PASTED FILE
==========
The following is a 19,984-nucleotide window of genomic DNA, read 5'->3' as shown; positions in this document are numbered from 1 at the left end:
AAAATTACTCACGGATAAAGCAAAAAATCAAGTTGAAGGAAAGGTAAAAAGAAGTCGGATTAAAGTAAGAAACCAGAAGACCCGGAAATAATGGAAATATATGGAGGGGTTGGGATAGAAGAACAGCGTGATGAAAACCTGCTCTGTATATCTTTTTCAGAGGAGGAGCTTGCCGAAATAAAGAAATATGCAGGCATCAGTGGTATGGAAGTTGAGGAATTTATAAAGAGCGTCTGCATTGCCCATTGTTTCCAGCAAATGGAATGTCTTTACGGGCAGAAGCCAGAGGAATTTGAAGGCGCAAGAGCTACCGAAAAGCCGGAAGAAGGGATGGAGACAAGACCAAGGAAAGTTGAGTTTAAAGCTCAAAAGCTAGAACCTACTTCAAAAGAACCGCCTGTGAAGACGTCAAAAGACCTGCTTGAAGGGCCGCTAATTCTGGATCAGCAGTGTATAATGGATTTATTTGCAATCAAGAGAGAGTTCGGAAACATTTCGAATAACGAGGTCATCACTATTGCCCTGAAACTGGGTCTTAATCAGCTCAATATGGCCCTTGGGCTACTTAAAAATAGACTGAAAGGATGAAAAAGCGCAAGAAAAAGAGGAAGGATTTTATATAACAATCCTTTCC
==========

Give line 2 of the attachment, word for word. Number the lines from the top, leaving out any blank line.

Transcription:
AAAATTACTCACGGATAAAGCAAAAAATCAAGTTGAAGGAAAGGTAAAAAGAAGTCGGATTAAAGTAAGAAACCAGAAGACCCGGAAATAATGGAAATATATGGAGGGGTTGGGATAGAAGAACAGCGTGATGAAAACCTGCTCTGTATATCTTTTTCAGAGGAGGAGCTTGCCGAAATAAAGAAATATGCAGGCATCAGTGGTATGGAAGTTGAGGAATTTATAAAGAGCGTCTGCATTGCCCATTGTTTCCAGCAAATGGAATGTCTTTACGGGCAGAAGCCAGAGGAATTTGAAGGCGCAAGAGCTACCGAAAAGCCGGAAGAAGGGATGGAGACAAGACCAAGGAAAGTTGAGTTTAAAGCTCAAAAGCTAGAACCTACTTCAAAAGAACCGCCTGTGAAGACGTCAAAAGACCTGCTTGAAGGGCCGCTAATTCTGGATCAGCAGTGTATAATGGATTTATTTGCAATCAAGAGAGAGTTCGGAAACATTTCGAATAACGAGGTCATCACTATTGCCCTGAAACTGGGTCTTAATCAGCTCAATATGGCCCTTGGGCTACTTAAAAATAGACTGAAAGGATGAAAAAGCGCAAGAAAAAGAGGAAGGATTTTATATAACAATCCTTTCC